Where does the time go? I can’t believe that just two weeks tomorrow as I pen these words, I'll be setting off to the airport to fly out to attend the Embedded System Conference (ESC) Silicon Valley, December 6-8, 2016.
As always, I will be enjoying ESC on many levels. In addition to speaking myself (and I must admit that I do enjoy holding forth to a captive audience), I'm very much looking forward to meeting up my friends and colleagues.
In some cases, these are people I've only even known via the Internet. For example, I've been chums with Sree Harsha Angara for a couple of years now. Sree is an applications engineer at Cypress Semiconductor, and he's written several articles for EETimes.com about hobby projects he's implemented using PSoCs (see Building a Mandolin-to-MIDI bridge with a PSoC and PSoC 4 Emulation of a MSGEQ7 Audio Spectrum Analyzer). Until recently, Sree was based in India, but now he's working in Silicon Valley and he's planning on attending ESC, so we're going to meet up and swap a few “engineering war stories from the trenches.”
And, of course, I'll be meeting up with old friends like Duane Benson. In addition to attending sessions of mutual interest and generally hanging out, Duane and I will be hammering out some techno-weenie details regarding the Bodacious Brain project because I've roped him in to helping out.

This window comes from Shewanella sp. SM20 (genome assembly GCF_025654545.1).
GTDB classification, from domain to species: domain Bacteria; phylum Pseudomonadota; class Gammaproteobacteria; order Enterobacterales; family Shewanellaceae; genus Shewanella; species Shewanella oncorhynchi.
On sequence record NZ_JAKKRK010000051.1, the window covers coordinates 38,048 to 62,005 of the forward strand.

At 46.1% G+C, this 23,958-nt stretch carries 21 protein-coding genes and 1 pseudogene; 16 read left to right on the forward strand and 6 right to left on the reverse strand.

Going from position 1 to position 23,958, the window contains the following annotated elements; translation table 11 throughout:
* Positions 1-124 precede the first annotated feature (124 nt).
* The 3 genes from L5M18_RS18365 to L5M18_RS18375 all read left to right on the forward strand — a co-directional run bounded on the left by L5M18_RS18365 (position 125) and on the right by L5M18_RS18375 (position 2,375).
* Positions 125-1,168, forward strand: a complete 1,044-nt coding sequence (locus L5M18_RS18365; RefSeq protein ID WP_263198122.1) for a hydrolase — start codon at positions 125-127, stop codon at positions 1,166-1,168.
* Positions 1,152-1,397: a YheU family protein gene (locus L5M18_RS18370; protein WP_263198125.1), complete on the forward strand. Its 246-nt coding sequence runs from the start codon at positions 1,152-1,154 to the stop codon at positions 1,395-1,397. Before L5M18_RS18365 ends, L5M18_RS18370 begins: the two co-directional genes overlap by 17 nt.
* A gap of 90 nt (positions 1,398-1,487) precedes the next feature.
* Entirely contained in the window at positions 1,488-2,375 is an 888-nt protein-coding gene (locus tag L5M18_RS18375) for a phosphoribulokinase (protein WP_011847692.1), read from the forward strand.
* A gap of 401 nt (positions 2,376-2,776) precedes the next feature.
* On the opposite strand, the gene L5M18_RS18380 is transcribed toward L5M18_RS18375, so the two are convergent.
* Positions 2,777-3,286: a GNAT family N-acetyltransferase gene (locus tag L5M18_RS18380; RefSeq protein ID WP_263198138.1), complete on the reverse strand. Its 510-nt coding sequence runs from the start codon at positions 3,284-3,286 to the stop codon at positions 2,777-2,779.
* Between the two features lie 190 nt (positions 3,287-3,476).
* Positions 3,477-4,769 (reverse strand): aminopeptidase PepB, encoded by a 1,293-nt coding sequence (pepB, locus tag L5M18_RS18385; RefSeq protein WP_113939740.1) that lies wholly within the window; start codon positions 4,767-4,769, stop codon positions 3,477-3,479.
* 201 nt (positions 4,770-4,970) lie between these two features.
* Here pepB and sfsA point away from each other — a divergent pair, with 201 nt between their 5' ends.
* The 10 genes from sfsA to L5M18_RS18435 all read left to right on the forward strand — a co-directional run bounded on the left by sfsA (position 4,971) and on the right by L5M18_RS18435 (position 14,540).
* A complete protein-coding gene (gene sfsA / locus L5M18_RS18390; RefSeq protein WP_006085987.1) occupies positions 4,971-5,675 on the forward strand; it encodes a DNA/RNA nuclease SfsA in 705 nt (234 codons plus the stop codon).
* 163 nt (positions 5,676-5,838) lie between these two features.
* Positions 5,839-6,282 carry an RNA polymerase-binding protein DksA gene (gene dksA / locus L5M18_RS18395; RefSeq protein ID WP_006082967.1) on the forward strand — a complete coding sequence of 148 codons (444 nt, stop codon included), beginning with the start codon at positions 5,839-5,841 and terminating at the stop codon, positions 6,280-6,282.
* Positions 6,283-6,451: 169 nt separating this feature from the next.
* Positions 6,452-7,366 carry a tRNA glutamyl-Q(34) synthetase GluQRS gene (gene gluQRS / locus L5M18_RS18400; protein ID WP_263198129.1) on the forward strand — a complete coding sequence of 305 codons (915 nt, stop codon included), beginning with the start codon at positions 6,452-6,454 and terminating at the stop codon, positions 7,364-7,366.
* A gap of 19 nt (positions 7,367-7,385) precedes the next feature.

Speaking of sessions of mutual interest, Duane will be joining me to hear The Keys to Innovation: Priming your brain to percolate brilliant ideas keynote presentation, which is to be given by physicist, engineer, and author, Ransom Stephens.
(Source: Ransome Stephens)
As a particle physicist, Ransom worked on experiments at SLAC, Fermilab, CERN, and Cornell, discovered a new type of matter, and worked on the team that discovered the Top quark. I don’t know about you, but I'd be more than happy to start my own resume this way LOL.
Ransom's new book — The Left Brain Speaks, The Right Brain Laughs — is an irreverent look at the neuroscience of innovation in technology, art, and science. In Ransom's keynote, he will be examining the neural processes that percolate insights into consciousness — the physics of lateral thought, the power of perspective, the value of novelty, and how your brain selects and rejects ideas before you're even aware of them. Methods for fine-tuning the balance of stress and confidence, concentration and distraction that prime our brains to innovate our way to solutions of the challenges that we each face, as well as those that we face together, will also be discussed, as will the neuroaesthetics of what makes products and discoveries good, bad, and valuable.
Ransom has given thousands of speeches across the US, Europe, and Asia, and has developed a reputation for making complex topics accessible and funny. I, for one, cannot wait to hear this presentation. Like all the ESC keynotes, this is a free session that will be open to all attendees, but you must register to attend. Hopefully I'll see you there (I'll be the outrageously cool techno-dweeb in the Hawaiian shirt).